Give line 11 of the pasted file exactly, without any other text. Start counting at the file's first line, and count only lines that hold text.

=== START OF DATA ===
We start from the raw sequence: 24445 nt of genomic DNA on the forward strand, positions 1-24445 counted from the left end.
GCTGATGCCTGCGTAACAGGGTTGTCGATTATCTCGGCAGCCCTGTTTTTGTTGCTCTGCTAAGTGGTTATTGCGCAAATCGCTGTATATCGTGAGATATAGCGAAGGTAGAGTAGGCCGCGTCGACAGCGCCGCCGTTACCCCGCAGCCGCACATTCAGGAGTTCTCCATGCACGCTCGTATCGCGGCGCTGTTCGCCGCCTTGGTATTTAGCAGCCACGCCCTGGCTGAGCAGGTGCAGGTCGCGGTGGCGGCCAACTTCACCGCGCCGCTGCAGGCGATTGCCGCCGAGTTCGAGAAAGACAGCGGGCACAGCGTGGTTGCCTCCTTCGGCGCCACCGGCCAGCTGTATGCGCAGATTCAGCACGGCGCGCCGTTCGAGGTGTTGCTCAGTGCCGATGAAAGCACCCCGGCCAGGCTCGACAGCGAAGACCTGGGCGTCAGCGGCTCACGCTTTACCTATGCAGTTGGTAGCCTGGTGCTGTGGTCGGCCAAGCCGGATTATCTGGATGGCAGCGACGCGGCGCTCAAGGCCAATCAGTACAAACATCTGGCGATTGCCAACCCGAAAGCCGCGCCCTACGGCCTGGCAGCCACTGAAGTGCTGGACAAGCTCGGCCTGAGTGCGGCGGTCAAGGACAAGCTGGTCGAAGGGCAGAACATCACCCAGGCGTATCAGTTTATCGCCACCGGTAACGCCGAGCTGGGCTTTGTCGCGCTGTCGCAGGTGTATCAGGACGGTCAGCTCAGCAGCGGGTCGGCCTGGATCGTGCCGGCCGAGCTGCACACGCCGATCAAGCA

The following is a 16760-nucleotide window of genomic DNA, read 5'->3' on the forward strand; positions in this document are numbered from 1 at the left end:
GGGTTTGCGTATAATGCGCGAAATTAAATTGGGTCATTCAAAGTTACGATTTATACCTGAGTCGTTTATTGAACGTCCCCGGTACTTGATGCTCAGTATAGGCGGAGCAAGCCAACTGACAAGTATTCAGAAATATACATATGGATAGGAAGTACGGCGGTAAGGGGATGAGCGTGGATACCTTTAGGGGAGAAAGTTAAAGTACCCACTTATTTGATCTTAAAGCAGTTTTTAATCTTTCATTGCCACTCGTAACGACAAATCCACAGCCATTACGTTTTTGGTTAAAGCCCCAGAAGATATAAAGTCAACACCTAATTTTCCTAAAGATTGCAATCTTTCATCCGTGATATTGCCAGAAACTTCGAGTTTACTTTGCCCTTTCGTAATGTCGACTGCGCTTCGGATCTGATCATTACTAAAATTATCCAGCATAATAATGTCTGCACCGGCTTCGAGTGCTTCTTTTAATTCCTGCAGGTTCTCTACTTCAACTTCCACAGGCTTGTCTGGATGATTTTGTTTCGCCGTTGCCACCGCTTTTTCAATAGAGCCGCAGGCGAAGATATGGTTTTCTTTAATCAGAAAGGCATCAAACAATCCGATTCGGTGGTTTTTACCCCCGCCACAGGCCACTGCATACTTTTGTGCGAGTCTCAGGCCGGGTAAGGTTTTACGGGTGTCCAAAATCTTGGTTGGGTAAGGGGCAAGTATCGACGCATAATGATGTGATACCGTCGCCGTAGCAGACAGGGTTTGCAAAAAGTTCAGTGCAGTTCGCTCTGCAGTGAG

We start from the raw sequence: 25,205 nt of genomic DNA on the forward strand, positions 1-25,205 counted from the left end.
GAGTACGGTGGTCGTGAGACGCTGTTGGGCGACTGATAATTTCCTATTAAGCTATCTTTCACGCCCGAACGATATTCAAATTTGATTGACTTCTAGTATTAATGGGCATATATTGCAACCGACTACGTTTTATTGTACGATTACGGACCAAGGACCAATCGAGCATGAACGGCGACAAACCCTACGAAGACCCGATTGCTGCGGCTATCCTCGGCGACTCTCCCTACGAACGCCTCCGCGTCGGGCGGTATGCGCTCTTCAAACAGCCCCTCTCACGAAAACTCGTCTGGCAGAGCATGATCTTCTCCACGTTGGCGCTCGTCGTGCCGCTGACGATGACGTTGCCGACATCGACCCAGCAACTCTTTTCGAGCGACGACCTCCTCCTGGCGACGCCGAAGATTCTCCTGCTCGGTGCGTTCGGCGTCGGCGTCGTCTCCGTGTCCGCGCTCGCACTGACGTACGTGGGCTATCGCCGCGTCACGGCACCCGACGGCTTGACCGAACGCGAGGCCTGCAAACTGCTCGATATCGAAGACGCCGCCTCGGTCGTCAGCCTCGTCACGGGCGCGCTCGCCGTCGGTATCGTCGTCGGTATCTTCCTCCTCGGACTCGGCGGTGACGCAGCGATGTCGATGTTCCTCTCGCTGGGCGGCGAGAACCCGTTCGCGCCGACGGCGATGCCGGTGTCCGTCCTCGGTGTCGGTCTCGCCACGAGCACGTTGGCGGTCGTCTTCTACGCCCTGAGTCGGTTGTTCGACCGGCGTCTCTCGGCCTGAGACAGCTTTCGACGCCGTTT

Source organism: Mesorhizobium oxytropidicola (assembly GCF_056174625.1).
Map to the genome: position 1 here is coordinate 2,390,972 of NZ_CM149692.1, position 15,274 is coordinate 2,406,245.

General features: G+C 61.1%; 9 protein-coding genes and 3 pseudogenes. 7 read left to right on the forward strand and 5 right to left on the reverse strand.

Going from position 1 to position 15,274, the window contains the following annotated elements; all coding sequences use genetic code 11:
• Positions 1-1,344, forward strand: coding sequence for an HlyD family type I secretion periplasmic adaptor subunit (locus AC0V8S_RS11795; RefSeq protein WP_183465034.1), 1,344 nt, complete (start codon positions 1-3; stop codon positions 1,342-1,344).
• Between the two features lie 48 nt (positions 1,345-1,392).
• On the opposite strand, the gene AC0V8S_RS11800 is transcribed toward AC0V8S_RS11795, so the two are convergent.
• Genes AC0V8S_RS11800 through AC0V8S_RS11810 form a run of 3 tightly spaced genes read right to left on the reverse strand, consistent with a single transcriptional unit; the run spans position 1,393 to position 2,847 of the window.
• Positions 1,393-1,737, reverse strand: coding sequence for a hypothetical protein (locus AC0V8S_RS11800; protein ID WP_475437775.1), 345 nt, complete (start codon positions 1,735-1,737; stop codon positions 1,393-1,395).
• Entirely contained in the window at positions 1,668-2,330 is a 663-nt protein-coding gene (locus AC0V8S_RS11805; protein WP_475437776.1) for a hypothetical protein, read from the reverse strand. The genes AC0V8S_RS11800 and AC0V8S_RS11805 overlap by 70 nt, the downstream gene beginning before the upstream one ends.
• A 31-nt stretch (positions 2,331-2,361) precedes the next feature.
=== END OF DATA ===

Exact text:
• Positions 1-1,344, forward strand: coding sequence for an HlyD family type I secretion periplasmic adaptor subunit (locus AC0V8S_RS11795; RefSeq protein WP_183465034.1), 1,344 nt, complete (start codon positions 1-3; stop codon positions 1,342-1,344).